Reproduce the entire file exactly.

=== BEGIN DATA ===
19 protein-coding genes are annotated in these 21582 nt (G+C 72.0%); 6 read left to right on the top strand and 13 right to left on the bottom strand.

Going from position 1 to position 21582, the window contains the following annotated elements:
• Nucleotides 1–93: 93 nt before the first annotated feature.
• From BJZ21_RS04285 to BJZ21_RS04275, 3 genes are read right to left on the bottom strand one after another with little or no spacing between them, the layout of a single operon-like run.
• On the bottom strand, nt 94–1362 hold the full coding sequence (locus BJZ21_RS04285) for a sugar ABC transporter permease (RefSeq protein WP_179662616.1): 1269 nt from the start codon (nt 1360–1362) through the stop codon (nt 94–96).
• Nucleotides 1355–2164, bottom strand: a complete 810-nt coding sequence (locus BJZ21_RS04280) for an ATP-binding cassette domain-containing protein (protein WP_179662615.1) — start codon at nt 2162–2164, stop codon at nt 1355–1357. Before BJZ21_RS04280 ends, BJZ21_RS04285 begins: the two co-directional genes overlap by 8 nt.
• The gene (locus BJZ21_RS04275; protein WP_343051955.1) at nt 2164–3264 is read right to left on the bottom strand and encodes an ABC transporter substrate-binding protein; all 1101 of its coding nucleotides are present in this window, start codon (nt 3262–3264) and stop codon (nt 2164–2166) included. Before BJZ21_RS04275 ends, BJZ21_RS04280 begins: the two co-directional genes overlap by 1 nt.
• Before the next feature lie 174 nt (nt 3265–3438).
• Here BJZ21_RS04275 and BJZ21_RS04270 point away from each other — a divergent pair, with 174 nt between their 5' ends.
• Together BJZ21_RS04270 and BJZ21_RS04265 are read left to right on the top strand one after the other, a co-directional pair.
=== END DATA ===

19 protein-coding genes are annotated in these 21582 nt (G+C 72.0%); 6 read left to right on the top strand and 13 right to left on the bottom strand.

Going from position 1 to position 21582, the window contains the following annotated elements:
• Nucleotides 1–93: 93 nt before the first annotated feature.
• From BJZ21_RS04285 to BJZ21_RS04275, 3 genes are read right to left on the bottom strand one after another with little or no spacing between them, the layout of a single operon-like run.
• On the bottom strand, nt 94–1362 hold the full coding sequence (locus BJZ21_RS04285) for a sugar ABC transporter permease (RefSeq protein WP_179662616.1): 1269 nt from the start codon (nt 1360–1362) through the stop codon (nt 94–96).
• Nucleotides 1355–2164, bottom strand: a complete 810-nt coding sequence (locus BJZ21_RS04280) for an ATP-binding cassette domain-containing protein (protein WP_179662615.1) — start codon at nt 2162–2164, stop codon at nt 1355–1357. Before BJZ21_RS04280 ends, BJZ21_RS04285 begins: the two co-directional genes overlap by 8 nt.
• The gene (locus BJZ21_RS04275; protein WP_343051955.1) at nt 2164–3264 is read right to left on the bottom strand and encodes an ABC transporter substrate-binding protein; all 1101 of its coding nucleotides are present in this window, start codon (nt 3262–3264) and stop codon (nt 2164–2166) included. Before BJZ21_RS04275 ends, BJZ21_RS04280 begins: the two co-directional genes overlap by 1 nt.
• Before the next feature lie 174 nt (nt 3265–3438).
• Here BJZ21_RS04275 and BJZ21_RS04270 point away from each other — a divergent pair, with 174 nt between their 5' ends.
• Together BJZ21_RS04270 and BJZ21_RS04265 are read left to right on the top strand one after the other, a co-directional pair.